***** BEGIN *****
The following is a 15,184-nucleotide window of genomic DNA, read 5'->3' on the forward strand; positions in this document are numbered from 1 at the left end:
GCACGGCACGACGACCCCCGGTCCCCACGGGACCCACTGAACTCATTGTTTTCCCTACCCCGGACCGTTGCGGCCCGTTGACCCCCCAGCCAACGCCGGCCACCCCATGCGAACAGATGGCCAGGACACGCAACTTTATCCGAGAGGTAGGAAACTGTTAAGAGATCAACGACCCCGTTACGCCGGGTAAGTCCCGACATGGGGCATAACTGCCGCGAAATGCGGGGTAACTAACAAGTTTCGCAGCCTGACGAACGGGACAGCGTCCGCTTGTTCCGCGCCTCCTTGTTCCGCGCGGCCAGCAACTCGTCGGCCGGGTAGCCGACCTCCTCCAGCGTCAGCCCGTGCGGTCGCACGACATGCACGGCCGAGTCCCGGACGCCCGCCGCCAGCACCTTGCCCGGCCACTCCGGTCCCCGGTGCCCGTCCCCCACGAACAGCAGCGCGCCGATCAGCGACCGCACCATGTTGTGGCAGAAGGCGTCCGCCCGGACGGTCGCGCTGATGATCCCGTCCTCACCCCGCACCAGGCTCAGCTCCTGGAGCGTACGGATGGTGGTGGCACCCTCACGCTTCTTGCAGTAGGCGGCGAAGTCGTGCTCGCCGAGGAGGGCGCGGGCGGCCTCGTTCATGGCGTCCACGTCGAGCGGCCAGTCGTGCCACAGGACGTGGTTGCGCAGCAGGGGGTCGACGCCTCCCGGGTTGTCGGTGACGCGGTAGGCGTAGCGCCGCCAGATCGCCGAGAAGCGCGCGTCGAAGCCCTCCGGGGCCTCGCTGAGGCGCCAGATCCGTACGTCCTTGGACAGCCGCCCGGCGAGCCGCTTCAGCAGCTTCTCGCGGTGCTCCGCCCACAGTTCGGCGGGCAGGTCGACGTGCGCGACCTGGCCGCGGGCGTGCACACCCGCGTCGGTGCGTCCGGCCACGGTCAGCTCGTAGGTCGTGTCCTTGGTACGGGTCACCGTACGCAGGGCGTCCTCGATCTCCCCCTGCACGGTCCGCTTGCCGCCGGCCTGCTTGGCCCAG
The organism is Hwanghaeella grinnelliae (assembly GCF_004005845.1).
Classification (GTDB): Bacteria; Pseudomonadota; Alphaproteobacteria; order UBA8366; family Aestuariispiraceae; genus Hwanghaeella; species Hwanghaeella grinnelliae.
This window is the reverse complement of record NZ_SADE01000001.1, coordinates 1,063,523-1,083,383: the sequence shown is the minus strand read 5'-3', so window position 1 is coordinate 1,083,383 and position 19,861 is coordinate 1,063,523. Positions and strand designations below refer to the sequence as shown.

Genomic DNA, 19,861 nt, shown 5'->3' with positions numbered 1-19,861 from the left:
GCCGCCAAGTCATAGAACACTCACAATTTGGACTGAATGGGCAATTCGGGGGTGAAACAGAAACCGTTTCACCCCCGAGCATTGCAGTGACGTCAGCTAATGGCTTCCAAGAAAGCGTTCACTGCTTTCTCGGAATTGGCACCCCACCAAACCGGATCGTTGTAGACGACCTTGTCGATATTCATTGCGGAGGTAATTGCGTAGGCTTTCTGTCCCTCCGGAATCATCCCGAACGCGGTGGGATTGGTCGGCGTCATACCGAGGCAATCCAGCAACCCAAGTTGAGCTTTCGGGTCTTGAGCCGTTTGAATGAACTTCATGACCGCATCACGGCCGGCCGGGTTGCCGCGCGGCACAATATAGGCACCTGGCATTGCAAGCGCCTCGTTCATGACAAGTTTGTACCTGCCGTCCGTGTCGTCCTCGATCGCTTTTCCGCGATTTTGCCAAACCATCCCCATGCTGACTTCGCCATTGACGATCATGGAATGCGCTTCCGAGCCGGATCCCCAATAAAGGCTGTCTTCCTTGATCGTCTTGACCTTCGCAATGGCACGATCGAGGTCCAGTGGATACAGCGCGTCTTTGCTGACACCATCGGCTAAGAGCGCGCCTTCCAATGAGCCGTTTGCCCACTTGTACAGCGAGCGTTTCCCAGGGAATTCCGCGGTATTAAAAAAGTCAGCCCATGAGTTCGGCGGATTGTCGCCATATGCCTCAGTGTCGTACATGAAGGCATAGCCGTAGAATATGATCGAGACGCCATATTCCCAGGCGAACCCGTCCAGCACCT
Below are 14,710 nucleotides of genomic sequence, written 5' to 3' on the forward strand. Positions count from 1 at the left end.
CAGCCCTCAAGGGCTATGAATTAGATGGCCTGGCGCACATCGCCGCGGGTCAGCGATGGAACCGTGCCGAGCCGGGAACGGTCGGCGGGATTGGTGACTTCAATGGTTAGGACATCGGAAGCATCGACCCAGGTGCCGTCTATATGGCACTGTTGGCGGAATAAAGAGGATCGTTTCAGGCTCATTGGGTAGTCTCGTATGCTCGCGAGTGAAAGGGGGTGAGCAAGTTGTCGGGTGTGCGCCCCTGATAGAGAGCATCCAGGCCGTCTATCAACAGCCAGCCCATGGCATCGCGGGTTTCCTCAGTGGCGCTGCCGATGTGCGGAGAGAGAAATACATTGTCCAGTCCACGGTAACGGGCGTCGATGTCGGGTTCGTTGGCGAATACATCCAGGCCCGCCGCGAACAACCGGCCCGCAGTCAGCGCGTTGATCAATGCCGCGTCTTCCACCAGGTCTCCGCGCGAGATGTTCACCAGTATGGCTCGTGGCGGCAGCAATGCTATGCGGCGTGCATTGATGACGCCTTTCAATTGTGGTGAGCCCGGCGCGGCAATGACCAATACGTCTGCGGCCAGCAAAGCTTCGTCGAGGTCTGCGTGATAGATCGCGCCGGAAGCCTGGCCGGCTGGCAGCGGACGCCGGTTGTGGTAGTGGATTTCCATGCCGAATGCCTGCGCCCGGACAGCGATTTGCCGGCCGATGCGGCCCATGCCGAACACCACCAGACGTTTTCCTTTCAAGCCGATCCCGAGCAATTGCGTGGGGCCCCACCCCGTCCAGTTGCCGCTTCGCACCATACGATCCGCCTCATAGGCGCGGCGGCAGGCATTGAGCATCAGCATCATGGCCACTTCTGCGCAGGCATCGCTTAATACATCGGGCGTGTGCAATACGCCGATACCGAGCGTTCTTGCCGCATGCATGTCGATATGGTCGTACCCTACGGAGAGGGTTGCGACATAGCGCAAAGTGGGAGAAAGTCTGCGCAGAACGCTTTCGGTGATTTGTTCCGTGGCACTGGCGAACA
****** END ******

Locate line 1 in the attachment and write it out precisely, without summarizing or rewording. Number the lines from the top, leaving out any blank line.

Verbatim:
The following is a 15,184-nucleotide window of genomic DNA, read 5'->3' on the forward strand; positions in this document are numbered from 1 at the left end: